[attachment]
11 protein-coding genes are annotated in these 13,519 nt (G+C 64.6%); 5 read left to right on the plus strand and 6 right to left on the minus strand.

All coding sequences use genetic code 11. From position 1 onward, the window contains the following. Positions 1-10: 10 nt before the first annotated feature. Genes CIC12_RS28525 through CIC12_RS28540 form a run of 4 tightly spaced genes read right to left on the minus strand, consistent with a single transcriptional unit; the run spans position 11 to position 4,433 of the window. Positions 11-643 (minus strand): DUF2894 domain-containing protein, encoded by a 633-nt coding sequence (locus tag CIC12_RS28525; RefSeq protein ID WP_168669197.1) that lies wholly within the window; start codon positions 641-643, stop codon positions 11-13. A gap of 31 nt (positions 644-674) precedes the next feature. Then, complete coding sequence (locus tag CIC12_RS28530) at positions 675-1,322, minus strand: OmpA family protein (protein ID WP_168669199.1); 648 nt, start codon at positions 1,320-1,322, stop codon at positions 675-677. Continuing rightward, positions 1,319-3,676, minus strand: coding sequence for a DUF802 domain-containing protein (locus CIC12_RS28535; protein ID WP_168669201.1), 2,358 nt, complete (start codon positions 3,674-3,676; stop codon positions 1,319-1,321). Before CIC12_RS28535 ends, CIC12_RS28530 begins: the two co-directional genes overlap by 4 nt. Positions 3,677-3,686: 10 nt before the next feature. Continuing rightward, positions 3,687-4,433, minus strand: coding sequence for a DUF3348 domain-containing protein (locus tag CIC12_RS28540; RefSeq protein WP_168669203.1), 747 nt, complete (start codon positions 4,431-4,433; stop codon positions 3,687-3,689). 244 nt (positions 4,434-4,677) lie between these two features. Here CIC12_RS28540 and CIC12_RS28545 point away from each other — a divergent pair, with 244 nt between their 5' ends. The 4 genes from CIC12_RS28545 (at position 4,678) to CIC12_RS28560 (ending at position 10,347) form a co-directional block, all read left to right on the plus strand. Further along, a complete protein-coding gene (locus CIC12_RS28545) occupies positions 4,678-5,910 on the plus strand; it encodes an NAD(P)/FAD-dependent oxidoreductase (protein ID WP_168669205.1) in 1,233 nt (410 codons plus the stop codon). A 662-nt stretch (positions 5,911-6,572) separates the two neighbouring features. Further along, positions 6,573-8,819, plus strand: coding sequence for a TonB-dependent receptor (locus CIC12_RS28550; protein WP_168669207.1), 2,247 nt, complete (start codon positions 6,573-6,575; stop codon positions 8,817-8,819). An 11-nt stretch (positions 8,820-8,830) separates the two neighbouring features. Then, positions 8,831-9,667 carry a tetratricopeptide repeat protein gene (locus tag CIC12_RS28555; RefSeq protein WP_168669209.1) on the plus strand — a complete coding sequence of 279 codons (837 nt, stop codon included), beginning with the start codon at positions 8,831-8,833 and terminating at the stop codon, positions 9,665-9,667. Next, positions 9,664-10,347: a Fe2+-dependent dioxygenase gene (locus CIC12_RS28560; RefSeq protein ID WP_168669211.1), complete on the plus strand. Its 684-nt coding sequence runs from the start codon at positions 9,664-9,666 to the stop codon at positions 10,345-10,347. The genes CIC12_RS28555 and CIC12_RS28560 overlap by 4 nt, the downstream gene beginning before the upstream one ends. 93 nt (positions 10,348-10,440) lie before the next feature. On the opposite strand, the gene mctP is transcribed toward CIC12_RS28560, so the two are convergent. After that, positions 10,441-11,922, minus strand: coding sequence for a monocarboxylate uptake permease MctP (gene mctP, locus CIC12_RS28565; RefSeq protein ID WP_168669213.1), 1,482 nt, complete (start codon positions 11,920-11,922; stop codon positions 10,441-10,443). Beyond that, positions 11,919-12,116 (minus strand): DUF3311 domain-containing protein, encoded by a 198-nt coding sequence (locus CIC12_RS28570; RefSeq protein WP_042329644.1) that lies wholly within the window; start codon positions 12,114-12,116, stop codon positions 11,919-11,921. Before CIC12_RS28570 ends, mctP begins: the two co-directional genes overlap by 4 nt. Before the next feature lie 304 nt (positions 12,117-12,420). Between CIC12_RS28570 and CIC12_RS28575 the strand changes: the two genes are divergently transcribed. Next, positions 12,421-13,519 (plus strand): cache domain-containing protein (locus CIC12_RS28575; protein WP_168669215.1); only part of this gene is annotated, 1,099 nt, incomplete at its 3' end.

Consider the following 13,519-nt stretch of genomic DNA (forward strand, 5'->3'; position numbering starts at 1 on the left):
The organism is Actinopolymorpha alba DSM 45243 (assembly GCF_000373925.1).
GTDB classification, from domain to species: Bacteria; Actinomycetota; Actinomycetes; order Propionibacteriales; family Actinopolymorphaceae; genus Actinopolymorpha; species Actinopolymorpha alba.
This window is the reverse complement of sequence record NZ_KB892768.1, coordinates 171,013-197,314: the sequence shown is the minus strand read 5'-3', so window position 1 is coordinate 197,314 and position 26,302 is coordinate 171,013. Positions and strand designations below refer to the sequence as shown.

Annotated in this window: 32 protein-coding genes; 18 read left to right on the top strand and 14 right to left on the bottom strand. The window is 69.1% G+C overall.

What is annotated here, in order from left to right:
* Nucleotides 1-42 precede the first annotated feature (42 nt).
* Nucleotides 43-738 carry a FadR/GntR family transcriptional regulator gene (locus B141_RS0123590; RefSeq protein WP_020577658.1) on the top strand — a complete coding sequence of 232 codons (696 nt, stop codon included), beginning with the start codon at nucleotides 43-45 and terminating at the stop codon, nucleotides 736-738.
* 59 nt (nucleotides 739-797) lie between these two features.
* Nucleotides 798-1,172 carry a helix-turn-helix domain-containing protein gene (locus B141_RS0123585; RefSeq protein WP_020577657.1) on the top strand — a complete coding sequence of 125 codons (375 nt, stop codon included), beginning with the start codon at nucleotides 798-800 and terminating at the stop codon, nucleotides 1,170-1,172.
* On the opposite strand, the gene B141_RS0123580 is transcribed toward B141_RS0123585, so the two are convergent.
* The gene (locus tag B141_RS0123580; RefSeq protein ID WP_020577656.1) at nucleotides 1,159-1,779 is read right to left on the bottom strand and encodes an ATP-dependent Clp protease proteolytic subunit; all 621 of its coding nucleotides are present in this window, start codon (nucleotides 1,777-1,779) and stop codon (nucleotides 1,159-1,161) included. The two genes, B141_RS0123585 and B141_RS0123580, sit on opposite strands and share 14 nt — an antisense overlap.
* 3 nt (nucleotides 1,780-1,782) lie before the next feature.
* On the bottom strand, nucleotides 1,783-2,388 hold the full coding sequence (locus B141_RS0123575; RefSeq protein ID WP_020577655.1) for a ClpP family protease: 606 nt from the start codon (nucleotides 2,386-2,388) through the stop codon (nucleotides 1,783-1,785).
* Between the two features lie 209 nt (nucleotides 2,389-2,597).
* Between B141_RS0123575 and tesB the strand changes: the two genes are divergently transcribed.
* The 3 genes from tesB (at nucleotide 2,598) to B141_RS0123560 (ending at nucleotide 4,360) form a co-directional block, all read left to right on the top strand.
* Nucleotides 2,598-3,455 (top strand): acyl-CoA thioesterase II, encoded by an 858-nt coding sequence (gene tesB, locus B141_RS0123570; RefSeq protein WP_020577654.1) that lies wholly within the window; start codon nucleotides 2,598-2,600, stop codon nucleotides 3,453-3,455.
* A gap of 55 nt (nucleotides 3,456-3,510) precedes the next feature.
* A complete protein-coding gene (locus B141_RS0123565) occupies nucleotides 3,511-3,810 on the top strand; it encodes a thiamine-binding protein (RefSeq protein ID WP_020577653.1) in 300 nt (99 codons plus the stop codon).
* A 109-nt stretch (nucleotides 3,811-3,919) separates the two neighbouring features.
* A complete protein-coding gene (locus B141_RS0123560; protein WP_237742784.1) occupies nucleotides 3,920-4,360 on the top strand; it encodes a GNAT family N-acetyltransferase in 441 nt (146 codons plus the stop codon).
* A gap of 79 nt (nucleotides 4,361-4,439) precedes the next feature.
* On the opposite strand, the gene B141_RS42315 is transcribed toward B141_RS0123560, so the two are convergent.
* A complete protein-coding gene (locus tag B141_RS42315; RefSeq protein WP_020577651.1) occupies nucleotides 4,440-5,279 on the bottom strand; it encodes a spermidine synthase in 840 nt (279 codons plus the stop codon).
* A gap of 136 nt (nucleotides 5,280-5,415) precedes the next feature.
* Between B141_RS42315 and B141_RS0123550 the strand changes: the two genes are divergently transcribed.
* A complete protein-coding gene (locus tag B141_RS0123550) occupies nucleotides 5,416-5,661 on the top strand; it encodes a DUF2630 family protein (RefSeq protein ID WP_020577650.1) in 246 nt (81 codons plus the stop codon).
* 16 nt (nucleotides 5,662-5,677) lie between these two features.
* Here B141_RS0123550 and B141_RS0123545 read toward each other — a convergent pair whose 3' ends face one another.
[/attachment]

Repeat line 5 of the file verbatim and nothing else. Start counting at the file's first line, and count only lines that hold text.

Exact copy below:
GTDB classification, from domain to species: Bacteria; Actinomycetota; Actinomycetes; order Propionibacteriales; family Actinopolymorphaceae; genus Actinopolymorpha; species Actinopolymorpha alba.